A common problem organisations encounter is a lack of awareness as to what content is actually present on the company website, this poses a number of problems, no-one in the organisation knows if the website content is of sufficient quality or if the content meets the requirements of your customers, as Kristina Halvorson states:
Its good to know how much content you have,where it lives,what its about, and whether its any good’(Halvorson 2012)
Anne Rockley & Charles Cooper also note the importance of understanding the nature and effectiveness of your website content. The main tool for gaining this appreciation is the content audit, which is what we’ll examine this week.
Halvorson goes on to suggest 3 types of audit, these we’ll examine shortly:
The first type of audit Halvorson introduces is the quantitative audit. This provides a high level ‘snapshot’ of what content is present on the site, what format it is in and where it is stored, in order to gain a more detailed understanding of a websites content a qualitative audit is required which we’ll examine now.
‘A qualitative audit analyses the quality & effectiveness of the projects content’ (Halvorson & Rach 2012)
Halvorson & Rach propose two variants of qualitative audit, both of which are appropriate at different stages of a content project:
This type of qualitative audit is usually undertaken at the beginning of a project, it grades content against established best practises and examines that it actually satisfies user requirements
This is the most in-depth type of audits and is usually performed towards the end of a content project, giving an indication of how well your existing content aligns with content strategy, this will allow gaps and shortcomings to be identified and hopefully eliminated
Unlike quantitative audits automated audit software is not really appropriate for qualitative audits as some degree of human review and grading is essential
Most Content experts are keen to emphasise the importance of content audits for content marketing projects and content-rich websites, although auditing can be time consuming it has a number of important benefits:
Identify Content Shortcomings
it is better to do this in the early stages of a content project rather than close to launch, auditing can identify shortcomings early in the project and if necessary eliminate them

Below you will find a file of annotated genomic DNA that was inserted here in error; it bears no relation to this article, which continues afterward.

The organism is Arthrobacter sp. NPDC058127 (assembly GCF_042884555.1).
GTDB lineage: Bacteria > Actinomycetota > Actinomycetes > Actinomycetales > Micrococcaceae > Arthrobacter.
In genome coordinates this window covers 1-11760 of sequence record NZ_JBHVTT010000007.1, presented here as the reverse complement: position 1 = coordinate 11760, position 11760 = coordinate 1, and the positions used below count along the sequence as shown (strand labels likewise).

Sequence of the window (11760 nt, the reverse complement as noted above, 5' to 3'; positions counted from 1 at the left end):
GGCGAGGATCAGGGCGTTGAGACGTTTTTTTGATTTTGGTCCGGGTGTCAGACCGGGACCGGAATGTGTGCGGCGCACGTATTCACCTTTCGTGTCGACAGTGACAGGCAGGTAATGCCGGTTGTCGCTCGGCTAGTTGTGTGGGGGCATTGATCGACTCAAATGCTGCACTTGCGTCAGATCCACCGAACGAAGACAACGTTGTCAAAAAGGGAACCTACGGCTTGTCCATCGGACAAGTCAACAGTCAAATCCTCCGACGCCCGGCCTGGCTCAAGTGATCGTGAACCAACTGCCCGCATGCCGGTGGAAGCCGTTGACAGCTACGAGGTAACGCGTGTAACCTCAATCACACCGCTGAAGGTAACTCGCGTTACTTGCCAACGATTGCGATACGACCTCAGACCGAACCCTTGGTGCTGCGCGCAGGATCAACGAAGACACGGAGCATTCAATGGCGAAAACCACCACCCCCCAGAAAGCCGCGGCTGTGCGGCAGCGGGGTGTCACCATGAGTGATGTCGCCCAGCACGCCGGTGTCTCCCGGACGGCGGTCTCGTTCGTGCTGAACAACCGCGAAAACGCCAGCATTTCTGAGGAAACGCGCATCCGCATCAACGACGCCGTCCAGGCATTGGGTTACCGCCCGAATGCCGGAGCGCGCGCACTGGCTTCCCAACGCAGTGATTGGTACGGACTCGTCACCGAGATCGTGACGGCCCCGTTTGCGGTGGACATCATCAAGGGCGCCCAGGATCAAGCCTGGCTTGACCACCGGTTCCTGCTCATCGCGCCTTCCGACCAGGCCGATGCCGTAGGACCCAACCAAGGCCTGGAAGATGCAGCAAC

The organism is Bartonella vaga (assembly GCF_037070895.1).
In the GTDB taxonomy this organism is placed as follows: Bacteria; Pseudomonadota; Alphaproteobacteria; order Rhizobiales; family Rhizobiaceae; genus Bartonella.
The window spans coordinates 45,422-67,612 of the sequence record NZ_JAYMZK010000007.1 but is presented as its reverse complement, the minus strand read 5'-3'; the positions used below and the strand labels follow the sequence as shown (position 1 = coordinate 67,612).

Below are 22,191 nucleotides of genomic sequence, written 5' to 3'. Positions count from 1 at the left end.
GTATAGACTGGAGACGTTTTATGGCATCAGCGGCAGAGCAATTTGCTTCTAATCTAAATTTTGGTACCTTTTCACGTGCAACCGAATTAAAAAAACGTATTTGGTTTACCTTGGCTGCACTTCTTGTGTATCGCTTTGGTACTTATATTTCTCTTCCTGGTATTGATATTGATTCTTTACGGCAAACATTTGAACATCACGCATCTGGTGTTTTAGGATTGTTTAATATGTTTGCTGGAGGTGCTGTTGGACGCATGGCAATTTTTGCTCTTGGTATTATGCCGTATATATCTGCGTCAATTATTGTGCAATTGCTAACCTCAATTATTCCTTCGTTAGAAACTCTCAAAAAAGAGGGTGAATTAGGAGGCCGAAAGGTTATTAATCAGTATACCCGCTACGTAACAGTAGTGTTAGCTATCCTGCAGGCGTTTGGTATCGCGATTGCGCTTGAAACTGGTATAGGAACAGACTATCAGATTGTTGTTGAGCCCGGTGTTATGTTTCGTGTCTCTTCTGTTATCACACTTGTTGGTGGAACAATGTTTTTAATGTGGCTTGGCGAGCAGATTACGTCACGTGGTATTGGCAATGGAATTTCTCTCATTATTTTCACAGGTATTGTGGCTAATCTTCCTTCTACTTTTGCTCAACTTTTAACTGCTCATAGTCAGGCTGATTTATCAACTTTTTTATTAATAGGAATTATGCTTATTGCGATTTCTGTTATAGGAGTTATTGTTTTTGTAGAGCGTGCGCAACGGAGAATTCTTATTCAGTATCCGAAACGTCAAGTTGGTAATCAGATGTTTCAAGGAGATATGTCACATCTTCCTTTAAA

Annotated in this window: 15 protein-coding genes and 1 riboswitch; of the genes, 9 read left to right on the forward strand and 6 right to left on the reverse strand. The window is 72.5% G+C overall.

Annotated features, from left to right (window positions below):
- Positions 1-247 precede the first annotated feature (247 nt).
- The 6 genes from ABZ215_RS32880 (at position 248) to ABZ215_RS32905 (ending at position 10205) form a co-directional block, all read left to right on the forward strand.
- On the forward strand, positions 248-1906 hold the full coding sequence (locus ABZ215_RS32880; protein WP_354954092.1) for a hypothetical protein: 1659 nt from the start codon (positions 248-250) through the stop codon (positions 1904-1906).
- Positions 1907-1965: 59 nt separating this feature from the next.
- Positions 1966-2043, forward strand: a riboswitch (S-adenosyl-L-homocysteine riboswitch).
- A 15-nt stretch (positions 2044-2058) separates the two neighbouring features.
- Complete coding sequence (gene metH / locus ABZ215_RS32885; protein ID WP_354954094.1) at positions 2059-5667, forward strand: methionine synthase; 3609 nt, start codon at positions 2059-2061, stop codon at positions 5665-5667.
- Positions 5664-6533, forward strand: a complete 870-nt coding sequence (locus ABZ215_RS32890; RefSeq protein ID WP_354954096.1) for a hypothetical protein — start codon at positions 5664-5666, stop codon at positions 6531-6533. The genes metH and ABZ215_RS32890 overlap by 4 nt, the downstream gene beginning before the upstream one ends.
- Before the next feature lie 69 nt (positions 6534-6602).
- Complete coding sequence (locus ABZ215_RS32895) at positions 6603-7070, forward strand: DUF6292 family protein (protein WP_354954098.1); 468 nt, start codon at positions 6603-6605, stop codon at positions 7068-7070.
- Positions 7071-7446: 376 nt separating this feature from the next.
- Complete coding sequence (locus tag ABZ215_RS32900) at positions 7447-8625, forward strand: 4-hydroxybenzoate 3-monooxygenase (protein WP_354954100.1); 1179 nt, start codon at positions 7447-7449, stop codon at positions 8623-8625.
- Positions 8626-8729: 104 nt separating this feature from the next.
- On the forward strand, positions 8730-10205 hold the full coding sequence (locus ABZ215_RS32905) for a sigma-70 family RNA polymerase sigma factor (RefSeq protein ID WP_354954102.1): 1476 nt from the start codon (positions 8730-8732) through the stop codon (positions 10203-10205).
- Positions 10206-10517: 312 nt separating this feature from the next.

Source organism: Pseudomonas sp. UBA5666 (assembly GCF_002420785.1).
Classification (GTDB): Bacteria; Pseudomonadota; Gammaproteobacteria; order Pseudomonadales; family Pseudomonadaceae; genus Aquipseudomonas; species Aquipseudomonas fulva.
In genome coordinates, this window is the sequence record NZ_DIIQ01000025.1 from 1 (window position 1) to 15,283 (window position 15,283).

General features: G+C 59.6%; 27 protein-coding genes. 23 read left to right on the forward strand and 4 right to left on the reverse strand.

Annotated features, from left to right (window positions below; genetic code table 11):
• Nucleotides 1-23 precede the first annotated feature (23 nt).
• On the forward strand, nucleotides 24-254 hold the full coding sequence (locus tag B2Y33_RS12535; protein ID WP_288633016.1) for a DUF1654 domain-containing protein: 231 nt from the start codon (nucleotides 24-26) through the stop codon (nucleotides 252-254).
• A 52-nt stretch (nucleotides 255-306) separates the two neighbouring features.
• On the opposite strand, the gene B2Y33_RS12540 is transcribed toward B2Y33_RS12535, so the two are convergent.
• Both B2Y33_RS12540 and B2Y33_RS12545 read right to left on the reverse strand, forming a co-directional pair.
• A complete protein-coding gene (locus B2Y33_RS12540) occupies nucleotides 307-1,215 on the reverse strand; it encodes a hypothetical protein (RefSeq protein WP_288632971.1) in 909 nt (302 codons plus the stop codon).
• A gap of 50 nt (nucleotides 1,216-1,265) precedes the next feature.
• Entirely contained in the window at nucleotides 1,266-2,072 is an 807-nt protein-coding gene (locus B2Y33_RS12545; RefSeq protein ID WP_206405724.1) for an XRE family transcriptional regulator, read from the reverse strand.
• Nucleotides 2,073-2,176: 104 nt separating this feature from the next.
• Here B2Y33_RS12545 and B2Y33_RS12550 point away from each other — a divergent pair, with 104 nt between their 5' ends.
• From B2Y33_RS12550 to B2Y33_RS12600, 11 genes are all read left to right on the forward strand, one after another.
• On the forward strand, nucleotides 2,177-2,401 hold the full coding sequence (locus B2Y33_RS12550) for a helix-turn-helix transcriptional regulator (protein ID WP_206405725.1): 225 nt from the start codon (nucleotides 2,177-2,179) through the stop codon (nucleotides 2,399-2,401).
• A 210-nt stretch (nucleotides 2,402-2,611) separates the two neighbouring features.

Audits allow substandard content to be identified and removed
when integrated with Analytics software it is possible to identify the content which really strikes a chord with visitors and act accordingly with this information, if necessary develop additional popular content and remove the content that has failed to make an impact
Identify content for reuse and cross referencing purposes
Rockley suggests that an audit allows organisations to identify existing content which may be re purposed or utilised elsewhere, given the costly nature of original content it makes sense to extract the maximum benefit from existing content.
Gain a complete understanding of the content present on the website
Develop effective planning and content maintenance programs
This week I will be returning to the theme of good quality content, depending on the author you are reading this is known by a variety of names, McGovern refers to “killer content” where I prefer the Valuable Content” label used by Sonja Jefferson, same concept, different label. Both McGovern and Jefferson point to the decline in traditional broadcast marketing suggesting that the way business can successfully utilise the web is to produce good quality content which answers the questions of potential customers so building trust and rapport with these leads, basically what’s generally known as content marketing. Jefferson suggests that
‘Good marketing has always been valuable but the difference today is that buyers no longer tolerate or respond to marketing which is less than good (Jefferson 2012)